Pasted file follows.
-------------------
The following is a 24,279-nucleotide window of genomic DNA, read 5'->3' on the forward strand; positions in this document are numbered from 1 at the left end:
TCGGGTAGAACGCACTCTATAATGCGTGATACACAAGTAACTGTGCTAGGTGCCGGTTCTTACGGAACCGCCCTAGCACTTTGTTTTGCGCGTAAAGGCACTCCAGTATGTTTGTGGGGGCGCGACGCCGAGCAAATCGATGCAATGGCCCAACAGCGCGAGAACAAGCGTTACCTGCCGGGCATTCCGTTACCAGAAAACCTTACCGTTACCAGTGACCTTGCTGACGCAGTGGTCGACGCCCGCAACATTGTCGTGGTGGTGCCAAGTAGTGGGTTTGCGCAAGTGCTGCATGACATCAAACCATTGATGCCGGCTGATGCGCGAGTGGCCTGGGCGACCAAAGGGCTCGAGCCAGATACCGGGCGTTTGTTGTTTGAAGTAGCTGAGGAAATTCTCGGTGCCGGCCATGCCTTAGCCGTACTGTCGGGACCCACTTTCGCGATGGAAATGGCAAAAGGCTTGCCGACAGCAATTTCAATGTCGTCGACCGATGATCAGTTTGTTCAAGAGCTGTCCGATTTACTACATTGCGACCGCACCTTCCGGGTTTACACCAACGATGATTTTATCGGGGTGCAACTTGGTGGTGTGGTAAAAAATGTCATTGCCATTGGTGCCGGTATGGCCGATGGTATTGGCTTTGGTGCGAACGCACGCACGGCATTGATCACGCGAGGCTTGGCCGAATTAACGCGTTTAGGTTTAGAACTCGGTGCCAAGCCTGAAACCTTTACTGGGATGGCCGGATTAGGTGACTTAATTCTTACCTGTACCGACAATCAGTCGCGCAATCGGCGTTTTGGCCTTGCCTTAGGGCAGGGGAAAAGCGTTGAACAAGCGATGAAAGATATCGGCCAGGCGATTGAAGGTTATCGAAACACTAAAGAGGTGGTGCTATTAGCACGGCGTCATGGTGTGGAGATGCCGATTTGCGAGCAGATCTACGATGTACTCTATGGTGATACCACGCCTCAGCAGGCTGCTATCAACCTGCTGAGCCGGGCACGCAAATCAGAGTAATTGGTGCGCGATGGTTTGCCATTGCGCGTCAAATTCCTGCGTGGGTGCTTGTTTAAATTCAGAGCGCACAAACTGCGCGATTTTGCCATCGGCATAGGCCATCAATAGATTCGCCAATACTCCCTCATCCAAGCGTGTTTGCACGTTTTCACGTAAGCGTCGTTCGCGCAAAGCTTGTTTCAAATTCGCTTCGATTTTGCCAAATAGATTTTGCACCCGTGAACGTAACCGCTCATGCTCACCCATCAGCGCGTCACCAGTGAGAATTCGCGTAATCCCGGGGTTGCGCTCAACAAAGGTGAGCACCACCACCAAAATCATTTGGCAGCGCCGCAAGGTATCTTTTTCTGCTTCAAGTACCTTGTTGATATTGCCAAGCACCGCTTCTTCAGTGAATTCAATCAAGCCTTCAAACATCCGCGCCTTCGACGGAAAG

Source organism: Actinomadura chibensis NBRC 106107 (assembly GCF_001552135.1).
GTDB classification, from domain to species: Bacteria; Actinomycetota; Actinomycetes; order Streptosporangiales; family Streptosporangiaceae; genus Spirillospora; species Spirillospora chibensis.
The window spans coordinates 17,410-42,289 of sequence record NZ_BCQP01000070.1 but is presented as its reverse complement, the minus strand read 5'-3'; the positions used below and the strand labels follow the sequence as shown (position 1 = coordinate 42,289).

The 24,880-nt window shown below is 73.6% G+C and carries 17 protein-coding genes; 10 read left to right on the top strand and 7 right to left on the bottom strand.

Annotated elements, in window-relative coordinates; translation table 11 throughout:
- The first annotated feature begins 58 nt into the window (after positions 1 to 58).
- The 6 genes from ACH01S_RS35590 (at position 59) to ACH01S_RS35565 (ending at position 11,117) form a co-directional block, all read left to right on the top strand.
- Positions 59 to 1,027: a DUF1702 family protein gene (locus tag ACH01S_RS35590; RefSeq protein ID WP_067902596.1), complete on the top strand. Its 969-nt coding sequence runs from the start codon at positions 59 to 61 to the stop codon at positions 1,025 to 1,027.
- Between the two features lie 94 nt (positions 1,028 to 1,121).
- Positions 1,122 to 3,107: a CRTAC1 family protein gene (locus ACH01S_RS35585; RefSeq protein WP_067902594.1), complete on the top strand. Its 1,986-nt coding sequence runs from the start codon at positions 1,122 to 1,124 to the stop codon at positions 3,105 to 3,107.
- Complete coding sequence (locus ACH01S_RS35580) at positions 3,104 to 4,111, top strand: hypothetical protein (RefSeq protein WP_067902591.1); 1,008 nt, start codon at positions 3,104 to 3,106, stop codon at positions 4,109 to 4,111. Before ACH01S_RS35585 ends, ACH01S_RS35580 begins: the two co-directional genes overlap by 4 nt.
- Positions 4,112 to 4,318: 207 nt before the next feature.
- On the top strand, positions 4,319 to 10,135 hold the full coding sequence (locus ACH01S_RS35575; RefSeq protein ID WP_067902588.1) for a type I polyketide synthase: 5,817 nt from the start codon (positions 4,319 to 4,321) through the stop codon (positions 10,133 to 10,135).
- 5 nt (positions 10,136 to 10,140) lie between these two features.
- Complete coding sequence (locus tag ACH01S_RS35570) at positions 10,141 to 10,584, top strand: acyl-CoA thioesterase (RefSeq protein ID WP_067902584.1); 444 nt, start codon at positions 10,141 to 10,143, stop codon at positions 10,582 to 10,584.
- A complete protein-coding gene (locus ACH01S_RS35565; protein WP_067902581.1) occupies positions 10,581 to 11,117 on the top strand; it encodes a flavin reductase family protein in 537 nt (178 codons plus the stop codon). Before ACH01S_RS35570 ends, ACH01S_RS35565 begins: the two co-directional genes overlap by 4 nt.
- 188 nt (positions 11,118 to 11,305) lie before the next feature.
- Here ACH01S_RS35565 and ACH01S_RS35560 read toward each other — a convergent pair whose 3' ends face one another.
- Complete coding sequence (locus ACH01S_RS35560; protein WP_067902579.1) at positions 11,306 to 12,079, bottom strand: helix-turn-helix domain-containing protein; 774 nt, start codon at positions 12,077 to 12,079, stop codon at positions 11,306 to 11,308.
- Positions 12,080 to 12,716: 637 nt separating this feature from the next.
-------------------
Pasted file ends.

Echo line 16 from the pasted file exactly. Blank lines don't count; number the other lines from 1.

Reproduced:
- 5 nt (positions 10,136 to 10,140) lie between these two features.